What is customer retention software?
Customer Retention Software
What is customer retention software?
The best way to keep customers returning to your business is not to treat them like customers. Though it might seem counterintuitive or backwards at first, this idea is actually at the core of something called customer retention—the technique of keeping shoppers loyal to your business.
Individuals from various markets toss around the word retention meaning different things. This is because customers interact with different types of businesses in unique ways, and what qualifies as a “retained” customer to one company might be seen as churn or loss to another. In the simplest way, customer retention means getting a first-time shopper to come back regularly and to prefer doing business with you over others.
Why is customer retention important? If a business relied only on first-time customers to drive revenue, before long there would be no new prospective buyers to target and sales/income would plummet.
To be truly successful, businesses have to get the same people coming back again and again. This is why it’s important to treat customers as more than just a source of profits. In the past, customer loyalty and retention happened through personal relationships—shop owners or employees would get to know customers personally, creating a rapport which drew them back more as friends than as sources of cash.
Today, this kind of face-to-face personal approach isn’t as easy, and for large corporate retailers with hundreds of thousands of customers, it’s just not possible. To meet this challenge, companies now use customer retention software, special programs and tools built to drive retention through data analysis. This software can discover and analyze the needs and preferences of each individual customer, allowing companies to craft better and more fulfilling shopping experiences. Better service means customers are happier and more likely to come back in the future, driving up the customer retention rate.
This software creates a more complex and holistic view of each customer as a real person with wants and needs rather than just a datapoint on a sales chart. The result is better retention with a fraction of the effort compared to past methods. Most importantly, these technologies can be applied to any field of business, both online and offline. Already, they are becoming indispensable in many markets and now is the best time for companies of all types and backgrounds to begin getting acquainted with them.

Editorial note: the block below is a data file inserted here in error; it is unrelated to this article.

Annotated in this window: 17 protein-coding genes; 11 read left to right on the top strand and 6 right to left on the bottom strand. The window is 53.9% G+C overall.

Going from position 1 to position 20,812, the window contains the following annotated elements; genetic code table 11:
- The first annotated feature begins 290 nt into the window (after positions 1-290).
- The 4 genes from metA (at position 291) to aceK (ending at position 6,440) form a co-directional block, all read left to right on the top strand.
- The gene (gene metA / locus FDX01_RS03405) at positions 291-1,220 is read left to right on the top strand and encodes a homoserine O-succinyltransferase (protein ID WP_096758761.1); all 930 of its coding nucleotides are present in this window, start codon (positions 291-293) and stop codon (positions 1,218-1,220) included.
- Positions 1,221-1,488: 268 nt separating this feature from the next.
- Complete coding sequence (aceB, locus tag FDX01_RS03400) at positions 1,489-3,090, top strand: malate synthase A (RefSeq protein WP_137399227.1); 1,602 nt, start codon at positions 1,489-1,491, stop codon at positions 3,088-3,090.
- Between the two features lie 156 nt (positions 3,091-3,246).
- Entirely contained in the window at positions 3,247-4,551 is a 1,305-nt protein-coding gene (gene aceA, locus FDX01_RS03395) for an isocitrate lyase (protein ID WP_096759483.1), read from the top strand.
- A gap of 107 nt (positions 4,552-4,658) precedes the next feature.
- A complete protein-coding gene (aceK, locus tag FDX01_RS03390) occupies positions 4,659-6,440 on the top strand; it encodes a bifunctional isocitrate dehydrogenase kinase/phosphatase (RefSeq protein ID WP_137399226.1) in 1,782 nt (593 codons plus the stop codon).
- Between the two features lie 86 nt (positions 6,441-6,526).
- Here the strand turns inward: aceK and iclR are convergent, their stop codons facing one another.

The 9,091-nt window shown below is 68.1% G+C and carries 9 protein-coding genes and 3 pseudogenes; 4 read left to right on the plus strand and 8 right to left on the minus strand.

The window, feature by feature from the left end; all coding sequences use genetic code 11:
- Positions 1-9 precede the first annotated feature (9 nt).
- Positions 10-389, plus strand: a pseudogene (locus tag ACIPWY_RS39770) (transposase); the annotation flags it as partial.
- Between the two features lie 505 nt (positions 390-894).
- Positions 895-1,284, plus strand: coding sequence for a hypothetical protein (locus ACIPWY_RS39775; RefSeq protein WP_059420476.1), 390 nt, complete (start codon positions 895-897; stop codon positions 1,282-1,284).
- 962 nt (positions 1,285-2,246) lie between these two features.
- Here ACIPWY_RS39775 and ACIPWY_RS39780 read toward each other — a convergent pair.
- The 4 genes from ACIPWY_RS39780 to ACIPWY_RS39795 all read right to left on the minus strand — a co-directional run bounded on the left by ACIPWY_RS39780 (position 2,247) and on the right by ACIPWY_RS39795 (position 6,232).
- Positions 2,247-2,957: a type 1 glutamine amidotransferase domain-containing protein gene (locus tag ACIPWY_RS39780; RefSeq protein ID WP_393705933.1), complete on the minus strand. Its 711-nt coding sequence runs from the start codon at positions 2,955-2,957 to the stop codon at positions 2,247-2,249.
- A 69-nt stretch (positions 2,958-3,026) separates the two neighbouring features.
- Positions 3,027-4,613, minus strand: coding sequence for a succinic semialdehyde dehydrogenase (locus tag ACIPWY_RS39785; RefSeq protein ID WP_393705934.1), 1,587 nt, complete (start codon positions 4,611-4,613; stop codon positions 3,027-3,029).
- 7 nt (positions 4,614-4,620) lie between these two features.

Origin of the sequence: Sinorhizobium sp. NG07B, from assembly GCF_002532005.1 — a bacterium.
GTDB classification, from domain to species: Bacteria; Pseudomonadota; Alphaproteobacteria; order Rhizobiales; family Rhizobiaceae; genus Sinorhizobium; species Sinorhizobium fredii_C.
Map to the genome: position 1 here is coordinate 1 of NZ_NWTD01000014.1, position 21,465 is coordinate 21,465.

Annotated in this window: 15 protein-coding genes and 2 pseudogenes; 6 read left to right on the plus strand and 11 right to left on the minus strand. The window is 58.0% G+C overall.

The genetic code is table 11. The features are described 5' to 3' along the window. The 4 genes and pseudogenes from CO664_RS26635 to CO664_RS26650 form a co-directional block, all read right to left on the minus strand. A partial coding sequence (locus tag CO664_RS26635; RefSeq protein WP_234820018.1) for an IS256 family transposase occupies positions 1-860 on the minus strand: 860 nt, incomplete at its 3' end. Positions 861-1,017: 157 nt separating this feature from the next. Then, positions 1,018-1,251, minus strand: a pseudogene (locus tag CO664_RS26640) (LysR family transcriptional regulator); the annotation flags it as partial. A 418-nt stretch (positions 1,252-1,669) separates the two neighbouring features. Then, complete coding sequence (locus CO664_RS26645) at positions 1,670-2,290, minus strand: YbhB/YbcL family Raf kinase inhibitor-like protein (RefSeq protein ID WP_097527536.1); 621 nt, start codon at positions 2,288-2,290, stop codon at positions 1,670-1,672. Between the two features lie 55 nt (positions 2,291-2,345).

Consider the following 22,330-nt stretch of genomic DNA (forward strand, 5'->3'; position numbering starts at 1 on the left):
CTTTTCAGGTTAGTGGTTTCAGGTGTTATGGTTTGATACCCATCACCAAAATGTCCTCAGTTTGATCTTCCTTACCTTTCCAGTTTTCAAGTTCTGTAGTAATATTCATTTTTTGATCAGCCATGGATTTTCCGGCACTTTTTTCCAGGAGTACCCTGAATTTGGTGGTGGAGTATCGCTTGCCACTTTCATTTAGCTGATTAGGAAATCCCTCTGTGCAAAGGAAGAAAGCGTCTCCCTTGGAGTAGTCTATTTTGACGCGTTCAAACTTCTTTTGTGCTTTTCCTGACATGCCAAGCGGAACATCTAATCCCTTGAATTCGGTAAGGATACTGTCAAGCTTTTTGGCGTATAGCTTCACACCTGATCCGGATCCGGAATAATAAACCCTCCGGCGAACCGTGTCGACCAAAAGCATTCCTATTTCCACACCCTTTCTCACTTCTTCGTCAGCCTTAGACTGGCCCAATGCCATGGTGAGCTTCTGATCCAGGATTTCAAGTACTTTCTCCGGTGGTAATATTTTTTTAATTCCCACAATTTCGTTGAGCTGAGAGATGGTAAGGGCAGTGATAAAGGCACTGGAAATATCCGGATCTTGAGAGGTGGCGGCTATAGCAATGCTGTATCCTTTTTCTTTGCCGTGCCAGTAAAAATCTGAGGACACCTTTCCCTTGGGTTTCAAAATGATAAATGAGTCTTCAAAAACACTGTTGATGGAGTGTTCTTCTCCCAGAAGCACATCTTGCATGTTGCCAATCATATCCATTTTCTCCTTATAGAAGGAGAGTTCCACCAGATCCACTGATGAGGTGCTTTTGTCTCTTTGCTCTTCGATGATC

Customer retention tools
The variety of software tools available to help improve customer retention is huge. Every customer-facing program produces data which can be leveraged to keep shoppers coming back. However, there are a few customer retention tools which must always be included in any effective software data system.
The first class of tools are the data collectors which gather together knowledge about customers through interaction. Whenever an individual shops your store online, reacts to one of your ads or calls to action, makes a purchase at one of your stores, or engages in any other kind of contact with your business, this first line of software programs takes it down.
Once all this data is collected, it needs to be stored and organized in a useful way. This is the job of a CDP or customer data platform. In a CDP, each customer has their own individual profile, and each new piece of data is sorted and paired with the profile of the person who created it. By ordering all this data and connecting it with real customers, a comprehensive database is created, containing all the unique traits and preferences of your real-world clientele.
With all the info about your customers properly archived and ordered, this information can now be handed over to various analytics programs. These will examine every bit of knowledge you’ve collected and start looking for larger patterns—what people are buying, how often they’re visiting your store, which products they want, when they like to shop, how much they spend, and much more. Predictive analytics programs can even analyze these data to determine how they’ll behave in the future.
These insights are then passed on to a customer retention management team who views the condensed data on a simple dashboard or other visualizer program. From there, it is up to them to decide how to use what they’ve learned to create a better customer experience.
Customer retention examples
The data side of things is complex, but the benefits of retention software are tangible and impactful. Some customer retention examples may help to demonstrate.
A restaurant and culinary supply company gathers data about the content of purchases made both online and in store. An analytics program determines that its most popular product is a particular set of cookware which sees higher sales than all its other items. When these items are out of stock, the company notices that purchases and store visitation fall accordingly. The choice is made to keep more of the cookware sets in stock, and these dips in sales disappear.
A clothing retailer notices, with the help of its retention software, that its largest demographic, teens and young adults, tend only to purchase lower-cost items while avoiding most better brand merchandise. In order to move inventory and draw in more customers, management decides to offer periodic sales on these higher-priced items. The result is that these younger customers come into shop more often and sales on the better brand articles increase.